A: Well, in the first scene, Ernest (the main character) talks about how he wants to learn more about nature and that he won’t stop until he knows all its secrets, and for me that’s true for nature, but also life in general. I’m like Ernest in that I’m always amazed at what I’m able to learn in life and that no one is ever truly done learning
Q: What inspires you?
A: Family and friends, I see a lot of them in my writing. Definitely the outdoors and fantasy – this play was full on fantasy. It has talking animals, it doesn’t get more fictiony than that. I watch a lot of superhero movies, so I feel like that is in there too somewhere. Honestly, I find inspiration everywhere.
Q: What are some of the challenges you faced in the creative process?
A: The hardest part was remaining objective, because I was so close to the project. When I drafted the play I was writing the character with a Victorian, proper voice and all the characters sounded the same so none of the jokes were landing. I made it more fun with one liners, connecting ideas and thoughts and adding layers of foreshadowing and continuity.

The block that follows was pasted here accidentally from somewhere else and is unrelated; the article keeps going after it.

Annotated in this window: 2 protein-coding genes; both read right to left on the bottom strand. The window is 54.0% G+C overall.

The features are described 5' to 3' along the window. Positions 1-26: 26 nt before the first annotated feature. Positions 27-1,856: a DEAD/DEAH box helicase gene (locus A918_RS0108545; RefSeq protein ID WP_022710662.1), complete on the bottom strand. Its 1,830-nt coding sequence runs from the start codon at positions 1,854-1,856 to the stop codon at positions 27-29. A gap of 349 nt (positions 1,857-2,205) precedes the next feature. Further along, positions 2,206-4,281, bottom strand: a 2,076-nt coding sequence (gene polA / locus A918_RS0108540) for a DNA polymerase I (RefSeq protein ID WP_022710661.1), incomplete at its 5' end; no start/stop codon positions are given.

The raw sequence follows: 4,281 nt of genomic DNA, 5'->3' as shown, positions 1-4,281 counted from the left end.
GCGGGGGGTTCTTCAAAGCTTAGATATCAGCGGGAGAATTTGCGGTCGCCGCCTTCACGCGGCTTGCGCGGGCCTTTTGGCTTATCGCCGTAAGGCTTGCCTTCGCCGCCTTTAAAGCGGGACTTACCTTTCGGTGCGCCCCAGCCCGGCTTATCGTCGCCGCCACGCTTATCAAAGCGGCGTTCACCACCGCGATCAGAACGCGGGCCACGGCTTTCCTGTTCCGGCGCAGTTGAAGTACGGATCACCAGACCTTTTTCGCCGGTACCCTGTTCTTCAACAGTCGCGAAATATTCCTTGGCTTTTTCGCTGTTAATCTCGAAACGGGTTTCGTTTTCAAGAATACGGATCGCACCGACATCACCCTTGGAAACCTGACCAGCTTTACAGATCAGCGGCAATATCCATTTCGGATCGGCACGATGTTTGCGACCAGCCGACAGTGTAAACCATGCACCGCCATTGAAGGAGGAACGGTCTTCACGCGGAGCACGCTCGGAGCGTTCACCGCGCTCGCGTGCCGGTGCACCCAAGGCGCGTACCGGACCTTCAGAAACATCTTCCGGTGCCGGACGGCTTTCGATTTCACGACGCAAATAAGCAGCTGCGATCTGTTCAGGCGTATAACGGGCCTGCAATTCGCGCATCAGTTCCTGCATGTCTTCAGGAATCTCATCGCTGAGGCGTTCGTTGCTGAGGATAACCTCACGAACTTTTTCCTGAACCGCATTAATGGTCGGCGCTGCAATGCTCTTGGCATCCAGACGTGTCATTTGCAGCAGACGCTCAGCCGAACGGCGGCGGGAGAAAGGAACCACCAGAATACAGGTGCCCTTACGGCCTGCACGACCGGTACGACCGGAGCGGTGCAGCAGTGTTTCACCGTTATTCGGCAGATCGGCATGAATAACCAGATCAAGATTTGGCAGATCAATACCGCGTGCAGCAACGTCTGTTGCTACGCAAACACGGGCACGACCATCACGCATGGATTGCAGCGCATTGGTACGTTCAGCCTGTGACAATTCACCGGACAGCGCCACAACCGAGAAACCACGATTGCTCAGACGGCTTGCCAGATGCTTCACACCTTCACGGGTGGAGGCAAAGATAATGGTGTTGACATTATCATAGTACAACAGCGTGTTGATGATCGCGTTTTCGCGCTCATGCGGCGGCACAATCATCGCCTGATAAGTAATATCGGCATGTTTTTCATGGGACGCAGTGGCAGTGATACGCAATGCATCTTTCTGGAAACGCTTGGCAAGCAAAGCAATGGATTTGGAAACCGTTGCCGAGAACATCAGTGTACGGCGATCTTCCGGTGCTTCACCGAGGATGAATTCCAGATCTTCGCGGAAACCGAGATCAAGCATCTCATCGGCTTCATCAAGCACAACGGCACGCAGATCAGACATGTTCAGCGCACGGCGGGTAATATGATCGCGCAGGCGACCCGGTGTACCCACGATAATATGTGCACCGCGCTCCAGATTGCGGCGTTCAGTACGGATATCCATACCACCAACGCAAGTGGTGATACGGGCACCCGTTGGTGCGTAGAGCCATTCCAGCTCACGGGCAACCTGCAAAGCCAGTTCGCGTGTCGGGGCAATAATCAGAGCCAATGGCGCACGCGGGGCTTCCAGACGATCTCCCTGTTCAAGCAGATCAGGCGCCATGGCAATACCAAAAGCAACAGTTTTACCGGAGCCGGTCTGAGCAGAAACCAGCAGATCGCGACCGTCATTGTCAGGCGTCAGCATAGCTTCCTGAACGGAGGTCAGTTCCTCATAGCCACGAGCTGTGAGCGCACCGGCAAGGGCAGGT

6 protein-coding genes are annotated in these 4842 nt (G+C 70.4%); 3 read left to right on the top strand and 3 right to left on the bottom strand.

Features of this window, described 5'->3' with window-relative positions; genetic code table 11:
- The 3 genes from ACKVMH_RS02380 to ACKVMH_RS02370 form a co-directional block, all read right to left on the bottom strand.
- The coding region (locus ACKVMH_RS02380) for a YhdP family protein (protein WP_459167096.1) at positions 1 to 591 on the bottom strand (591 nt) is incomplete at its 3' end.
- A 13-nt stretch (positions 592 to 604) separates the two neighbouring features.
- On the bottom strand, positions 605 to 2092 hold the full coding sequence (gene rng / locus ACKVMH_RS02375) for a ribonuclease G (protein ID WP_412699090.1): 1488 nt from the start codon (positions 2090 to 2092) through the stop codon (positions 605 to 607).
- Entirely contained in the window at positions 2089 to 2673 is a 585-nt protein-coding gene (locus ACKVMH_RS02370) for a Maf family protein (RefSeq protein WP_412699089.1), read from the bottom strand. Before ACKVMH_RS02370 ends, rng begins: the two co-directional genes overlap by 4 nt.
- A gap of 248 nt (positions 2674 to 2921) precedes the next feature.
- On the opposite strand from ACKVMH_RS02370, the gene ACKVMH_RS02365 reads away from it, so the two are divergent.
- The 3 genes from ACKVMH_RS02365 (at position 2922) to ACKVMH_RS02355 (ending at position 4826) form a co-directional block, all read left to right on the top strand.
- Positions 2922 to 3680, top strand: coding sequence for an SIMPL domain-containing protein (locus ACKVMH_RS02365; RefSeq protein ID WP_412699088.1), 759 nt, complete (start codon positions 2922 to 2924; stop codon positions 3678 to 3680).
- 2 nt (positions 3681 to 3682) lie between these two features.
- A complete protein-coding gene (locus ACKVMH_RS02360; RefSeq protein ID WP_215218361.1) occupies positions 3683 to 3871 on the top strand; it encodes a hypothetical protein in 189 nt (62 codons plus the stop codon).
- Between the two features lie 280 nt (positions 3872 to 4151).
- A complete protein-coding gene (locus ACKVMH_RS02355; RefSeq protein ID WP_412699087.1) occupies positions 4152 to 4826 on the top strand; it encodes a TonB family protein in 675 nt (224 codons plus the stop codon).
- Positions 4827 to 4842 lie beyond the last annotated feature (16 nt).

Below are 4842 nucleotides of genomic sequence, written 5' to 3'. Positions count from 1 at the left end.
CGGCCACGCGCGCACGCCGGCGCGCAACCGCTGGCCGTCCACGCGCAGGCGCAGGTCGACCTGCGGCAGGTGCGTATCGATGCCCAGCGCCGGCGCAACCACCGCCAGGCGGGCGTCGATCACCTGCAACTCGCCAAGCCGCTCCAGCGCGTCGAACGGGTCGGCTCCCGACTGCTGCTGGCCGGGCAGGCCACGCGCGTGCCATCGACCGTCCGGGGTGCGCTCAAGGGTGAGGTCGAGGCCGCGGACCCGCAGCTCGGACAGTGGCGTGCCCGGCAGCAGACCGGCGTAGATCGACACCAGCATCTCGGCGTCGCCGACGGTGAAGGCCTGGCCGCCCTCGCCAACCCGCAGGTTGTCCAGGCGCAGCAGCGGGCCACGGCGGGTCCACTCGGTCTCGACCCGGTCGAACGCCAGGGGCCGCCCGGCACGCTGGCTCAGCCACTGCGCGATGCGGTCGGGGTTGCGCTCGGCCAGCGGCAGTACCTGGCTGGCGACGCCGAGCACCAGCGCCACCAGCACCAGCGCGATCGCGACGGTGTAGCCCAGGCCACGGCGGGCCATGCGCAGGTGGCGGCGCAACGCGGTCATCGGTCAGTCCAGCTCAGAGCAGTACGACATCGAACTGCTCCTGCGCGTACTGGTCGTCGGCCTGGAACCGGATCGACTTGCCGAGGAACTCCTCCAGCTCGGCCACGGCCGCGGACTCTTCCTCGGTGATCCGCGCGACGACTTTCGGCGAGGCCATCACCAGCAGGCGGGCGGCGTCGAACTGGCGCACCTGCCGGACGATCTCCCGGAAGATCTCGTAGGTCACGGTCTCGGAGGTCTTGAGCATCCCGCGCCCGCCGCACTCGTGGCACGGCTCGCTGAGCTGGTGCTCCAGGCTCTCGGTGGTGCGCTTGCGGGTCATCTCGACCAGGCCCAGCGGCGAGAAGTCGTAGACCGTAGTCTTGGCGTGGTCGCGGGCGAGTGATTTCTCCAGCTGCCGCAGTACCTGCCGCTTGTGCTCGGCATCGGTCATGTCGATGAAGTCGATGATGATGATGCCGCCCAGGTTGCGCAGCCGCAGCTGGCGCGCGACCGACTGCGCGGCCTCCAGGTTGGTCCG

Q: How does it feel to see the show that you wrote for so long come to life?
A: These characters were existing in a one dimensional world in my head and then the actors were bringing the characters to life. People were bringing things to the stage that I didn’t think of. Theater is an art of collaboration.
Finn Clougherty, ’18 director of Space Hike, is hyped for his upcoming show, which includes sci-fi elements and takes inspiration from Star Trek. The curtains on this Senior Sem open on April 20. His childhood fascination with science fiction fueled the backbone for this futuristic story.
Q: What is the story about?
A: Well, it’s essentially a show about myself and it’s a very Star Trek heavy. It goes sideways from what you might expect. I play with classic tropes and what not. I was inspired by sci fi movies, whether or not I was aware of that when I was writing this in 2015-2016.
Q: How is it about you?